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Dublin: 11°C Wednesday 17 August 2022

One of the world's biggest tall ships just sailed to Ireland from Mexico

The Cuauhtémoc will be making a few more stops around Europe before heading back to Central America.

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FOR THE NEXT few days you can take yourself along to the Cuauhtémoc, a Mexican tall ship currently docked at Sir John Rogerson’s Quay in Dublin.

Unlike the sort of thing you might normally expect normally with a modern navy, the ship serves a ceremonial purpose, and so is a little bit different.

To find out a bit more about the goings on aboard the 270 ft long 1,800 tonne ship, went down to speak to a few of the sailors who have made it here all the way from Mexico.

This gentleman is Ricardo and was offering tours around the boat. The 20-year-old was had been charged with looking after the boat today, but is looking forward to heading up to Temple Bar later in the week.

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Most of the cadets on board the ship are aged between 18 and 22 and are taking part in the voyage as part of their training in the Mexican navy. They mostly stay on the ship for 6 months. Other crew members have been on board for longer – working as part of a core regular crew.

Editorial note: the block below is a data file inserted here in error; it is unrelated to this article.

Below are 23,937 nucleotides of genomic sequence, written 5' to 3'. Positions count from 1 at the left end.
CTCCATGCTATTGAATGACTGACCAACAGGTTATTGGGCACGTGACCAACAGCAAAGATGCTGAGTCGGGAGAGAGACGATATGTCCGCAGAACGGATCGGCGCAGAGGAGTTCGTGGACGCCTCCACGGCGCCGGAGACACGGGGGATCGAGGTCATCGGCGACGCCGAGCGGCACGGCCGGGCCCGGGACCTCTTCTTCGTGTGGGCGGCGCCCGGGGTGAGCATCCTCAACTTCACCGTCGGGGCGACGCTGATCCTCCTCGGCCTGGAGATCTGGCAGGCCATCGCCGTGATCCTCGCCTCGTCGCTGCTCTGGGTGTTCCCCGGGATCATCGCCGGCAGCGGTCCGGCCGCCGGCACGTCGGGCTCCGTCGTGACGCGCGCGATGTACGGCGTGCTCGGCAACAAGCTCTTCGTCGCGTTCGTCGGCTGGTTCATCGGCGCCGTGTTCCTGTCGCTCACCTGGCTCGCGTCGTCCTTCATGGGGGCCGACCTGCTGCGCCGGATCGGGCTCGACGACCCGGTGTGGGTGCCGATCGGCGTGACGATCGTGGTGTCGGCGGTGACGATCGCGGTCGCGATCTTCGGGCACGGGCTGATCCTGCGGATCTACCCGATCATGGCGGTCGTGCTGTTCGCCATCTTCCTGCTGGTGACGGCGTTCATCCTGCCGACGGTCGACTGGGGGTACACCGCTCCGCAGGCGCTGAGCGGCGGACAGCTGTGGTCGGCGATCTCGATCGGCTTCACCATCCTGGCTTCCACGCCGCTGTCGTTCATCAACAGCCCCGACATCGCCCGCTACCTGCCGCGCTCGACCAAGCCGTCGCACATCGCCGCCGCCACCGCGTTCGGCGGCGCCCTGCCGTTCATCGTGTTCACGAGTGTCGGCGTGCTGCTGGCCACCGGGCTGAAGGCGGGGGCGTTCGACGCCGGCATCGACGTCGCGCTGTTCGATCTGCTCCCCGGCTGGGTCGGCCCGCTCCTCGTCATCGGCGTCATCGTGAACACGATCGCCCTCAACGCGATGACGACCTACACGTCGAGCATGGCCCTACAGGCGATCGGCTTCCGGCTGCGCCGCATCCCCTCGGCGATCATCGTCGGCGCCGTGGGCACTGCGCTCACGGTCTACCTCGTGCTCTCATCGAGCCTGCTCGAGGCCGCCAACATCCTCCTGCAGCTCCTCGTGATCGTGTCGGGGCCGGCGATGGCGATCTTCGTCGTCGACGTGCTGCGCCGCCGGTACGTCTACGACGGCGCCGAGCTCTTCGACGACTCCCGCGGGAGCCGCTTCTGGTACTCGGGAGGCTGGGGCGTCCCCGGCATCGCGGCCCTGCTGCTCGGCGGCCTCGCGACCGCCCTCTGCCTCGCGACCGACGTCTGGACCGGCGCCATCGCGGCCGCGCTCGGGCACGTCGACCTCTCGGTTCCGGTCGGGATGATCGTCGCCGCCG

The ship is operated by a crew of 225 men and women and can be operated with a traditional system of ropes and sails – although does come with an auxiliary engine.

mexican boat - 1 Source: Fennells

Although mostly Mexican, trainees on the ship are drawn from a variety of different nationalities. It is in Dublin as part of a five-day programme of engagements to strengthen the diplomatic relations between Ireland and Mexico.

On board the crew didn’t seem to have too much to do – mostly making sure tourists didn’t slip coming down off the gang plank.

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After docking in Dublin, the ship will be sailing on to England and France before heading back towards Central America.

At one point the ‘Comandante’ of the ship, Pedro Mata, and the Mexican ambassador to Ireland, Carlos Garcia de Alba showed up. This led to everybody on the ship – tourists and visitors included – standing to attention, maintaining a respectable distance and saluting them as they embarked.

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IMG_5279 The Mexican Ambassador (in grey) along with the captain on the ship (right) Source:

Speaking to, on of the cadets on board, Tivurcio said that when there were no visitors around they mostly worked at keeping the ship in top condition and performing exercises on the masts.

Overall though he seemed to be enjoying how things were going.

I am very happy, it is a very beautiful experience… I am really happy to be here, in fact it is accomplishing my dream.

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The cadets on board the ship that aren’t minding the ship get a chance to head out into whatever city they are stationed in.. So if you a few dapper looking representatives of the Mexican navy walking along the banks of the Liffey between now and the weekend – you’ll know why.

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Guests can head along and pay a visit to the ship over the coming days, with it being opened from 10am to 7pm every day until Saturday and from 10am to 3pm on Sunday.

Read: LÉ Eithne to be recalled from Mediterranean in a month’s time

Also: One of the world’s largest Tall Ships will sail into Dublin next week

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